In 2007, the salary of Tracey Butler, then Deputy City Clerk but now Corporate Officer , was about $60,000. As of June 2012, her salary had increased to $100,000, an increase of about 67%. The salary of Darrin Albo, Works Manager, as of Feb. 2007 was $73,000. As of January 1, 2012 his salary was $105,000, an increase of 43.8%. The salary of Mike Maturo, Planner, was $78,000 as of May 2007 and $97,000 as of January 1, 2012, an increase of 24.4% . For comparison, the average salary of all other unionized City employees is about $65,000. They certainly didn’t receive increases like that.
Given the budget he is responsible for and the number of employees he supervises, I think only the salary of Mr. Albo is anywhere near justifiable.
Claims have been made that the increases were based on increasing responsibilities for the individuals concerned. While there might be some justification for that reasoning, did they really take on responsibilities that justified such massive increases, well beyond the increase in CPI? If they were fully employed prior to taking on additional responsibilities, what responsibilities did they pass on to others and how much was their salary decreased to compensate for those reduced responsibilities? I doubt that any such adjustment was made – salaries were simply ratcheted up, and up, and up!
Mr. Maturo was hired in 2007 to deal with the extensive planning that was expected for the proposed developments at Red Mountain and the Golf Course. That development has evaporated and none is expected anytime soon. That’s why Mr. Kumar convinced council to eliminate the Development Cost Charge Bylaw. If little or no development is happening, do we really need the services of two planners? Given that Mr. Maturo’s contract expired in May 2012, it’s time to give him notice, allowing time to complete the projects he’s currently working on, and reduce the management salary burden for the City. I’d rather have the money spent on infrastructure than on paying someone to rattle around City Hall with little to do.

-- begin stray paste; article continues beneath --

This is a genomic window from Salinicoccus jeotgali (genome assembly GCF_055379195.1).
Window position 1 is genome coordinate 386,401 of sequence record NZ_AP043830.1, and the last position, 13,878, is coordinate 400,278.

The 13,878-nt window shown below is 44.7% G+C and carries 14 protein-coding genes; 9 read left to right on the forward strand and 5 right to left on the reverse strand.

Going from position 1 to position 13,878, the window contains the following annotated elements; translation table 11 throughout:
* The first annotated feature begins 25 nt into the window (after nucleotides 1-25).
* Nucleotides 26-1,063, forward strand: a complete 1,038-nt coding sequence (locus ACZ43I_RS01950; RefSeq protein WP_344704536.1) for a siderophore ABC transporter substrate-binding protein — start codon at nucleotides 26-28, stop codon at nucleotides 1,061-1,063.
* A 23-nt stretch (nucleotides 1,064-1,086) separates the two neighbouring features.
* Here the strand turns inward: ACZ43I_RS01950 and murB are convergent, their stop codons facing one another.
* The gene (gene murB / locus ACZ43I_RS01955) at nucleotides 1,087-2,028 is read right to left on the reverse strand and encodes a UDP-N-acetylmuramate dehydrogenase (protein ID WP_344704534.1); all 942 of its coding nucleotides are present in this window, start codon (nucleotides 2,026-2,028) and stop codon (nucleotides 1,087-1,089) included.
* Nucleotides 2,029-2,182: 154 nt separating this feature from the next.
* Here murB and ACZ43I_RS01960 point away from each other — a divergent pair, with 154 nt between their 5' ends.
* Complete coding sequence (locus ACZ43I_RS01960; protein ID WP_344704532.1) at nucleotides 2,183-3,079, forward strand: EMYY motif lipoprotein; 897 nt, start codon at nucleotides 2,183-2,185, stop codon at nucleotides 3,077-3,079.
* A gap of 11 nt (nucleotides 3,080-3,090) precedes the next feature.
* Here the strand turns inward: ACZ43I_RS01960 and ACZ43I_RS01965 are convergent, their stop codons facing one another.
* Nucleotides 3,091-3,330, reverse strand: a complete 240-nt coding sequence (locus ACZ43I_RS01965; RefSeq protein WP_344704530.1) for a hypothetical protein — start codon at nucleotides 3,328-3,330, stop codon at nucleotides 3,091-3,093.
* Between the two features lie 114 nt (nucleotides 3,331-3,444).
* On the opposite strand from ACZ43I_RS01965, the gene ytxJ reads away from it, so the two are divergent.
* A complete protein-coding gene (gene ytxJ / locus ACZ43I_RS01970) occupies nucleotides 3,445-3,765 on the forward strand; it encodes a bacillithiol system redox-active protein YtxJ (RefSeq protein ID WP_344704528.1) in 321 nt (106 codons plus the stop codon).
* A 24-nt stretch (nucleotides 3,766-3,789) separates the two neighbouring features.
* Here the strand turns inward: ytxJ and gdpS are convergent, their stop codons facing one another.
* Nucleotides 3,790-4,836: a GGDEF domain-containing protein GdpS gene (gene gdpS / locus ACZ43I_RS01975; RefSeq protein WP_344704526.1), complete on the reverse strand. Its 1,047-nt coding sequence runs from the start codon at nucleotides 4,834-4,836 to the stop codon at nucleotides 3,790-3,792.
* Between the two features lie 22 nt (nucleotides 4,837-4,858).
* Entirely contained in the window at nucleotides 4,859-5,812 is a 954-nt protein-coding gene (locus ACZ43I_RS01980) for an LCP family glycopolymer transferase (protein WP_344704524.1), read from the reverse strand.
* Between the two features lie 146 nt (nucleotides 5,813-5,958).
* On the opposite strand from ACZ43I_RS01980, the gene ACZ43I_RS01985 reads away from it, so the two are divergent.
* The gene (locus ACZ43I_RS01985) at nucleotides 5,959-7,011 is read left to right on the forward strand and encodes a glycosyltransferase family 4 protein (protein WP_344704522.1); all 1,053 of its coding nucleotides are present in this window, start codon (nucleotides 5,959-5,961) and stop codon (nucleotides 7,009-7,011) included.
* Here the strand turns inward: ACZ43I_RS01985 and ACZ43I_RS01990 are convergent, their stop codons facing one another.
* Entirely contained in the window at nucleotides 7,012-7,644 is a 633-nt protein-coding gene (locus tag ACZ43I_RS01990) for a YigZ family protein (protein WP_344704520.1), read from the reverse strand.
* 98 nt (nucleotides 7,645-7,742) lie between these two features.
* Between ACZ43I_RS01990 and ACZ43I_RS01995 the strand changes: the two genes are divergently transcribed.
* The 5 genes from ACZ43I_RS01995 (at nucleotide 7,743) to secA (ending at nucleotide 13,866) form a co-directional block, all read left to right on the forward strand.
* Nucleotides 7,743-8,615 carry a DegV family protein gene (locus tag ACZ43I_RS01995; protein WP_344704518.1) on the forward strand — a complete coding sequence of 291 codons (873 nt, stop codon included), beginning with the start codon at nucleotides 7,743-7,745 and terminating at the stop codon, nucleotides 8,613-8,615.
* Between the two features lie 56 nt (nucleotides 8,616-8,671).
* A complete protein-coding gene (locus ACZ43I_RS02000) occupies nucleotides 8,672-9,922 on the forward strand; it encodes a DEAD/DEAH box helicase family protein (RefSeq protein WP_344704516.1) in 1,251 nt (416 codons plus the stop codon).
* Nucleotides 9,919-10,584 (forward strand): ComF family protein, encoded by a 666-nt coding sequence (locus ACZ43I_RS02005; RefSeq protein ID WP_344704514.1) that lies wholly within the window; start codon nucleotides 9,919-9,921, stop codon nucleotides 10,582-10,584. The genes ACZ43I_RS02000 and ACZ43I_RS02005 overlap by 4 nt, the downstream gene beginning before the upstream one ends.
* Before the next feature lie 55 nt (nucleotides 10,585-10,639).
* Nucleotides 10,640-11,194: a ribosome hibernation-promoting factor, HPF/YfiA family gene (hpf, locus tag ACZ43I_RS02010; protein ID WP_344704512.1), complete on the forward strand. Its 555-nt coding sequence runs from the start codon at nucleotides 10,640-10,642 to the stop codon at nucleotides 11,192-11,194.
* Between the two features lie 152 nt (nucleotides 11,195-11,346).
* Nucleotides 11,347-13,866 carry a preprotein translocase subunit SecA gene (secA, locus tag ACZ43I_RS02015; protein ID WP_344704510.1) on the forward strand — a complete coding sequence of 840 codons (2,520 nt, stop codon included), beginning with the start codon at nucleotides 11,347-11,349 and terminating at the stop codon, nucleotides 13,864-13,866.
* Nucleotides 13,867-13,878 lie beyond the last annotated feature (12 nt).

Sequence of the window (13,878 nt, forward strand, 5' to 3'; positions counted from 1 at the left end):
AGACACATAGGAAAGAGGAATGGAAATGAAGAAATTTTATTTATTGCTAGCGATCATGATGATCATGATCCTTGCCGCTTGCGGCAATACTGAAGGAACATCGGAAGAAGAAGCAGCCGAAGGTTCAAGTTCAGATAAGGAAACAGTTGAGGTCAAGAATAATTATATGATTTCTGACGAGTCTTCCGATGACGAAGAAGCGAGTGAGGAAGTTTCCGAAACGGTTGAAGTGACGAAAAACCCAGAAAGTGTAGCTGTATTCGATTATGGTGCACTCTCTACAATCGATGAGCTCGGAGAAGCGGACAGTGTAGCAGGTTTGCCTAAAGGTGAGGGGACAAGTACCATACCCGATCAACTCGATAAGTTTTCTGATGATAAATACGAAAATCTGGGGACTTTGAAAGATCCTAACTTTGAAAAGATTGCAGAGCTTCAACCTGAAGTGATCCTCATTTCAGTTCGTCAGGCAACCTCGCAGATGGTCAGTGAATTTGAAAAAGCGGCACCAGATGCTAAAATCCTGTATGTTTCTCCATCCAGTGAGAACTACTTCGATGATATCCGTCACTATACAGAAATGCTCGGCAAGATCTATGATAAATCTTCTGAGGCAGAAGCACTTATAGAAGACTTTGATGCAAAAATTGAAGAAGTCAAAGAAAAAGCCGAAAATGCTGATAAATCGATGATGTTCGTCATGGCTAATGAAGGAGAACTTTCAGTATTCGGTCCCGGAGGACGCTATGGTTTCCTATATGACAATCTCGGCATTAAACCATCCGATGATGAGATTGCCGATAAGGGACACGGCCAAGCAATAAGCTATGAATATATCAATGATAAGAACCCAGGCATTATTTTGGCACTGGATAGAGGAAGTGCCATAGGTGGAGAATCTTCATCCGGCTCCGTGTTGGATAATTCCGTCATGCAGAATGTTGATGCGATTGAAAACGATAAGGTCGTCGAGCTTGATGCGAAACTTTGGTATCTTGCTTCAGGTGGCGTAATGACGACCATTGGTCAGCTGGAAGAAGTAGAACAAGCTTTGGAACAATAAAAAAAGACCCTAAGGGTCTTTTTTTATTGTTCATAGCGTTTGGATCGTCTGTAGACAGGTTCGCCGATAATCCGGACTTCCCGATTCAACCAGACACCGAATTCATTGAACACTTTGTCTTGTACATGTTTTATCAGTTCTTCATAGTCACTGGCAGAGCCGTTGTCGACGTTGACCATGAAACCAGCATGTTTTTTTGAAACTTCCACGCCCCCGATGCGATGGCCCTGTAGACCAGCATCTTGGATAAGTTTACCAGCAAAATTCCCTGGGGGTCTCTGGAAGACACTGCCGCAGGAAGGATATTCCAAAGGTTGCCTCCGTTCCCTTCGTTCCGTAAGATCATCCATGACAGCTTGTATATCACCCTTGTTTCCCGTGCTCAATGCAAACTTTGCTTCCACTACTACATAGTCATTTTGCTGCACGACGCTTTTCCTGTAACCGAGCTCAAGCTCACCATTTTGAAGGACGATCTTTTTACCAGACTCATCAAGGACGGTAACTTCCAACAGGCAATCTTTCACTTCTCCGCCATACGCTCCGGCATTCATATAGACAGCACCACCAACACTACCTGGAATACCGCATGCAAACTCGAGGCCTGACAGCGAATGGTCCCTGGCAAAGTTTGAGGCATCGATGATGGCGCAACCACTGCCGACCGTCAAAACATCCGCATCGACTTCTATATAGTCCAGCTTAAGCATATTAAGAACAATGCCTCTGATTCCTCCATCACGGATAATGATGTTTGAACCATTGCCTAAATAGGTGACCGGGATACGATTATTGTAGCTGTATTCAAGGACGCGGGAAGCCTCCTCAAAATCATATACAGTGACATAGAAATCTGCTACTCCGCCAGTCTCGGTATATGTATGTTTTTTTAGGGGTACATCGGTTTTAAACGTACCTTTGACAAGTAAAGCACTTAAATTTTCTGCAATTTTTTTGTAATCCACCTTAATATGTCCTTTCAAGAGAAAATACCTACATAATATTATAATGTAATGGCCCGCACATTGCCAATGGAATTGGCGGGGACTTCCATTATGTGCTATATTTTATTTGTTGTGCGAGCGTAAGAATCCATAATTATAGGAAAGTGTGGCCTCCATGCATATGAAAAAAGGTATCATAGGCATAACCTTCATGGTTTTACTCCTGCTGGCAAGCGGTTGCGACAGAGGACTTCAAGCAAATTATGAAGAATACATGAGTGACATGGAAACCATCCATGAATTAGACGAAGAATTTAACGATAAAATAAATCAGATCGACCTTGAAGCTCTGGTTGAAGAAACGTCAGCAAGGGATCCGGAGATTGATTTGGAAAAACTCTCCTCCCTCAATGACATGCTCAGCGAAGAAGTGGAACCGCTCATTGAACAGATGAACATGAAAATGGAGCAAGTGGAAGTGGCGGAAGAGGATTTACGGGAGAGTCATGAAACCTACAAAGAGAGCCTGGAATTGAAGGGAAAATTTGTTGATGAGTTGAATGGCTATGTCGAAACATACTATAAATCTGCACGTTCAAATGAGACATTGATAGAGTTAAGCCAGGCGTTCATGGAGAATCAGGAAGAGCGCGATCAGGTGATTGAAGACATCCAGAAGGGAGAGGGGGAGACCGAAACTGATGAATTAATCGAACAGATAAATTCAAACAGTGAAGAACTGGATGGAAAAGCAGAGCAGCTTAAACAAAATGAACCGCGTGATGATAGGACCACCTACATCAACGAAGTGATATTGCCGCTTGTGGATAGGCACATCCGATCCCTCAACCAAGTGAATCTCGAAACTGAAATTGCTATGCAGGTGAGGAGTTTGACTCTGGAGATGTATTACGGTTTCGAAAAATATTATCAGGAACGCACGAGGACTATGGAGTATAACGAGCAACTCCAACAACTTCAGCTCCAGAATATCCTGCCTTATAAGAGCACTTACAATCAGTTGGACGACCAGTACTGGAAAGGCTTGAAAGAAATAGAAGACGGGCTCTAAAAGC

Additional clauses in the contracts of Ms. Arnott and Ms. Butler are cause for concern. Their contracts specify that their salaries will increase by at least 3% annually. In Ms. Arnott’s case, she is entitled to an increase of greater than 3% if the CPI increases by more than 3%. In Ms. Butler’s case, she is entitled to the 3 % increase and any increase granted to other management employees. The salaries of Mr. Albo and Mr. Maturo will increase by the same average increase awarded other management employees. The net result is that all management employees will get at least 3% increases irrespective of what the CPI increase is.
Ms. Arnott will receive an extra two weeks of holidays, over and above her already generous allotment, for overtime work. Ms. Butler gets an extra week of holidays for the overtime she might put in. Mr. Albo and Mr. Maturo, however, are not entitled to any extra holidays to compensate for their overtime. For the vast majority of management positions, which are paid on an annual salary basis, overtime is an accepted consequence of that position. No additional formal time off is expected or granted. So what’s so special about the few hours every couple of weeks that are spent attending council meetings?
Council needs to repeal the Delegation Bylaw and reassert some oversight and control over the spending habits of the CAO, whoever that might be.
Laurie Charlton is a retired chemist who was a Rossland city councillor for 17 years between 1975 and 2011.